Why Are Interest Rates So Volatile Right Now?

The Reserve Bank has been very clear on its stance that they do not expect the OCR to drop until late 2025.Interest Rates

Up until a few weeks ago, most economists were predicting otherwise. Some had forecasted as many as four rate cuts this year.

Then suddenly, ANZ is warning that the OCR could actually go up in the first review of 2024.

While it is currently the only bank speaking of this potential, it is an about-face from the predictions we were hearing last year.

So, what has caused this change in opinion?

The Reserve Bank has indicated that the main reason that the OCR remains high (and could go higher still) is due to stubbornly resistant inflation.

Despite some promising signs like weaker GDP data appearing and wholesale swap rates dropping at the end of 2023, the market has since reversed.

Because of that, predictions have changed.

Will The OCR Go Up or Down?

The Reserve Bank is due to make an announcement on the OCR this week.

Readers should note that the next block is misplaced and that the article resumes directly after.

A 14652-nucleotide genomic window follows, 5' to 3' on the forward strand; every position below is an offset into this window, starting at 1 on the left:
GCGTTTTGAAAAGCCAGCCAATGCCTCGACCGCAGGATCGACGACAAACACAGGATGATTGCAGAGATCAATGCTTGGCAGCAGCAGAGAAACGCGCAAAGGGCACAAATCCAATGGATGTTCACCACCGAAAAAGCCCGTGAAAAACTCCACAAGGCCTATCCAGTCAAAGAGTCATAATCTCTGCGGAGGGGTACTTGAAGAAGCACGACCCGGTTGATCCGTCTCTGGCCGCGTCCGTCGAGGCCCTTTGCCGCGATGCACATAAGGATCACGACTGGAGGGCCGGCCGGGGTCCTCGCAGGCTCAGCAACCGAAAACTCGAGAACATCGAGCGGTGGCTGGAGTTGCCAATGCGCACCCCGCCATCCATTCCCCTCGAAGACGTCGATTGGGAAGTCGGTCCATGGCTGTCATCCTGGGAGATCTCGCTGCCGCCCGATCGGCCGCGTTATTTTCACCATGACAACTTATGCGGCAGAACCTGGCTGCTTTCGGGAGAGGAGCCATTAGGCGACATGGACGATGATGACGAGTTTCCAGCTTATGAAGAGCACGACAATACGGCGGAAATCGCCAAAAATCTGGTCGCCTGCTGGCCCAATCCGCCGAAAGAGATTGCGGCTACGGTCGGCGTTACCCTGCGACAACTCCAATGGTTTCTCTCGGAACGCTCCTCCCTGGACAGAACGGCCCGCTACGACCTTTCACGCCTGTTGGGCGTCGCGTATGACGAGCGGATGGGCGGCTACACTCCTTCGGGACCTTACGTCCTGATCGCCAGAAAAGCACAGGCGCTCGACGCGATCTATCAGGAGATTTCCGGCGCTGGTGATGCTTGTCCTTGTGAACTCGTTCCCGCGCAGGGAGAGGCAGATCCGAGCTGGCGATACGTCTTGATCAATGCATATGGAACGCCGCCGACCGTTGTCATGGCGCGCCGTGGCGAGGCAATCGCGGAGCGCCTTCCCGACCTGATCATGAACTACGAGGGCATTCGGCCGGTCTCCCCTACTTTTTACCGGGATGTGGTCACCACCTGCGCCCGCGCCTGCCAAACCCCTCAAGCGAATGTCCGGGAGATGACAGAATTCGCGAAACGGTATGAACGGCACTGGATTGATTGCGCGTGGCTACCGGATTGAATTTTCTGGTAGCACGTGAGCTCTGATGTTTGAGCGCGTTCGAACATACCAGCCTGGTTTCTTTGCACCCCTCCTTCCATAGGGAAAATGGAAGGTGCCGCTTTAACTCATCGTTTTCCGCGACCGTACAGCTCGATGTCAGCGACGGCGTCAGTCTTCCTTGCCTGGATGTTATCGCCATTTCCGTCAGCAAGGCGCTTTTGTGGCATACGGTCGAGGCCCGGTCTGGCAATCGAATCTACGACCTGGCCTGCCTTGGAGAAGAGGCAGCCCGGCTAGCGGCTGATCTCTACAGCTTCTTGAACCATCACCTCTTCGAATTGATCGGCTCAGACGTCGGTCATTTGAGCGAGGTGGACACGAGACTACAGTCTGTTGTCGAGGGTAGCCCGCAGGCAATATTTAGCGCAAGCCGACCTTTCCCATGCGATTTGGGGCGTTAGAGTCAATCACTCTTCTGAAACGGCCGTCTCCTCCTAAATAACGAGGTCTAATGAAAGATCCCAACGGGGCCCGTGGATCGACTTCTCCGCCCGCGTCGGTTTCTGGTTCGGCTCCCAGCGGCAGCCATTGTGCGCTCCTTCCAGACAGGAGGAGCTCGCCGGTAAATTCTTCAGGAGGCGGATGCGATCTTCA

ANZ is standing firm on the possibility that it could increase 25 basis points and rise to 5.75%.

All other major banks are predicting that it will remain constant at 5.5%, the level it has sat at since May 2023.

However, they have not ruled out the possibility of an increase.

What they are all in agreeance on is that the OCR is not ready to go down… yet.

This volatility is very common in a market that is about to change.

There are signs that the Reserve Bank’s efforts are working.

Inflation is tracking down, albeit slower than they would hope.

Employment rates are also easing, but again, slower than the Reserve Bank would like.

The economy is shrinking, but migration rates remain high bringing much-needed skills to NZ and making it easier for businesses to hire the talent they need.

Great for the businesses, but not so great for the employment figures that impact the Reserve Bank’s decisions!

All of this indicates that things are heading in the right direction, but are they heading there fast enough to maintain the OCR at 5.5%?

Only the Reserve Bank can decide that.

What Does It Mean For New Zealanders?

Everyone is starting to feel the pinch on their household budget.

Rising interest rates and living costs are putting pressure on lots of NZ households.